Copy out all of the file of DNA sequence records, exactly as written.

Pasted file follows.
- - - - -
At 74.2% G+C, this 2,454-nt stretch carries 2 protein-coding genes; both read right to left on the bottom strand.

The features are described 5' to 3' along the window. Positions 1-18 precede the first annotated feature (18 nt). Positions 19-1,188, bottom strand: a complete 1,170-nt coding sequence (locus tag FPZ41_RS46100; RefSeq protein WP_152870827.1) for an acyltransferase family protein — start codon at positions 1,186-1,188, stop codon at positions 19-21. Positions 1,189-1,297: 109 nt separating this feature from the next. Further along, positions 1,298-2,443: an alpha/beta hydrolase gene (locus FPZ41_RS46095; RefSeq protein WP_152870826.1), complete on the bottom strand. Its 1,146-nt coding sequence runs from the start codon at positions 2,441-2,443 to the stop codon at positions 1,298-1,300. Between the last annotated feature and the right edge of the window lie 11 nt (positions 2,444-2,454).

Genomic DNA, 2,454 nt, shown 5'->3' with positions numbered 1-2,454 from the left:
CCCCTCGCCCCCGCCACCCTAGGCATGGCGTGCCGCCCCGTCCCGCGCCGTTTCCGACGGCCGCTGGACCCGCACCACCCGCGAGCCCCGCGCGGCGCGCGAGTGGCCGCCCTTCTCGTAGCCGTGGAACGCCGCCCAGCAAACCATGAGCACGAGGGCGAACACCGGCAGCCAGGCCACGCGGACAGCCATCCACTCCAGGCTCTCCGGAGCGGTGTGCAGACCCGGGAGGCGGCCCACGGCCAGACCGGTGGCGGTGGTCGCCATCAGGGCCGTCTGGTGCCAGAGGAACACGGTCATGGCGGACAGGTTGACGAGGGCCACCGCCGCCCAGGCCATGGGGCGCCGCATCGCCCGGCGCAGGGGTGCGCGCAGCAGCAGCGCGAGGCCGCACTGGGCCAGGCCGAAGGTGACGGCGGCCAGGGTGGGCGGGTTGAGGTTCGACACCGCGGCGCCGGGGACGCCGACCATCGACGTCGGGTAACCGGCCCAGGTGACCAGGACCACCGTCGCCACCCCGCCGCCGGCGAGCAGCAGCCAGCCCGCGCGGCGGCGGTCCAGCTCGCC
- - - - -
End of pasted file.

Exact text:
At 74.2% G+C, this 2,454-nt stretch carries 2 protein-coding genes; both read right to left on the bottom strand.

The features are described 5' to 3' along the window. Positions 1-18 precede the first annotated feature (18 nt). Positions 19-1,188, bottom strand: a complete 1,170-nt coding sequence (locus tag FPZ41_RS46100; RefSeq protein WP_152870827.1) for an acyltransferase family protein — start codon at positions 1,186-1,188, stop codon at positions 19-21. Positions 1,189-1,297: 109 nt separating this feature from the next. Further along, positions 1,298-2,443: an alpha/beta hydrolase gene (locus FPZ41_RS46095; RefSeq protein WP_152870826.1), complete on the bottom strand. Its 1,146-nt coding sequence runs from the start codon at positions 2,441-2,443 to the stop codon at positions 1,298-1,300. Between the last annotated feature and the right edge of the window lie 11 nt (positions 2,444-2,454).

Genomic DNA, 2,454 nt, shown 5'->3' with positions numbered 1-2,454 from the left:
CCCCTCGCCCCCGCCACCCTAGGCATGGCGTGCCGCCCCGTCCCGCGCCGTTTCCGACGGCCGCTGGACCCGCACCACCCGCGAGCCCCGCGCGGCGCGCGAGTGGCCGCCCTTCTCGTAGCCGTGGAACGCCGCCCAGCAAACCATGAGCACGAGGGCGAACACCGGCAGCCAGGCCACGCGGACAGCCATCCACTCCAGGCTCTCCGGAGCGGTGTGCAGACCCGGGAGGCGGCCCACGGCCAGACCGGTGGCGGTGGTCGCCATCAGGGCCGTCTGGTGCCAGAGGAACACGGTCATGGCGGACAGGTTGACGAGGGCCACCGCCGCCCAGGCCATGGGGCGCCGCATCGCCCGGCGCAGGGGTGCGCGCAGCAGCAGCGCGAGGCCGCACTGGGCCAGGCCGAAGGTGACGGCGGCCAGGGTGGGCGGGTTGAGGTTCGACACCGCGGCGCCGGGGACGCCGACCATCGACGTCGGGTAACCGGCCCAGGTGACCAGGACCACCGTCGCCACCCCGCCGCCGGCGAGCAGCAGCCAGCCCGCGCGGCGGCGGTCCAGCTCGCC